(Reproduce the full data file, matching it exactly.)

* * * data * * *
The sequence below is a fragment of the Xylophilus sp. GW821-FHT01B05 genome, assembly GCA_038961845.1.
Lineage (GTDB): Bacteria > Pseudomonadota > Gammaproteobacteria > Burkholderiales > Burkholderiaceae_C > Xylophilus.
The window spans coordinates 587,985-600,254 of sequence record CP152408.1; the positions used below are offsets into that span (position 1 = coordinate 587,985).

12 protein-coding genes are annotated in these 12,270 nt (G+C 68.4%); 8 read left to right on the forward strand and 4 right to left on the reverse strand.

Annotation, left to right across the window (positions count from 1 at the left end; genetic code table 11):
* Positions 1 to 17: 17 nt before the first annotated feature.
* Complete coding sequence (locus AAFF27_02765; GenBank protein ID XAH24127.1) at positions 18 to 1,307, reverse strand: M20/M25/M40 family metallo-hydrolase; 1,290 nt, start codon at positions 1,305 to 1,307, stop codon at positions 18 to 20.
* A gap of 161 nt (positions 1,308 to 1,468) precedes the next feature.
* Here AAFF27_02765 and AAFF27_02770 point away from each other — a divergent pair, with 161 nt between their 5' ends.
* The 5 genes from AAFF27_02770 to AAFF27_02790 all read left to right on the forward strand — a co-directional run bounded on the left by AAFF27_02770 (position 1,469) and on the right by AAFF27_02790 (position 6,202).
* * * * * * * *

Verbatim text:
The sequence below is a fragment of the Xylophilus sp. GW821-FHT01B05 genome, assembly GCA_038961845.1.
Lineage (GTDB): Bacteria > Pseudomonadota > Gammaproteobacteria > Burkholderiales > Burkholderiaceae_C > Xylophilus.
The window spans coordinates 587,985-600,254 of sequence record CP152408.1; the positions used below are offsets into that span (position 1 = coordinate 587,985).

12 protein-coding genes are annotated in these 12,270 nt (G+C 68.4%); 8 read left to right on the forward strand and 4 right to left on the reverse strand.

Annotation, left to right across the window (positions count from 1 at the left end; genetic code table 11):
* Positions 1 to 17: 17 nt before the first annotated feature.
* Complete coding sequence (locus AAFF27_02765; GenBank protein ID XAH24127.1) at positions 18 to 1,307, reverse strand: M20/M25/M40 family metallo-hydrolase; 1,290 nt, start codon at positions 1,305 to 1,307, stop codon at positions 18 to 20.
* A gap of 161 nt (positions 1,308 to 1,468) precedes the next feature.
* Here AAFF27_02765 and AAFF27_02770 point away from each other — a divergent pair, with 161 nt between their 5' ends.
* The 5 genes from AAFF27_02770 to AAFF27_02790 all read left to right on the forward strand — a co-directional run bounded on the left by AAFF27_02770 (position 1,469) and on the right by AAFF27_02790 (position 6,202).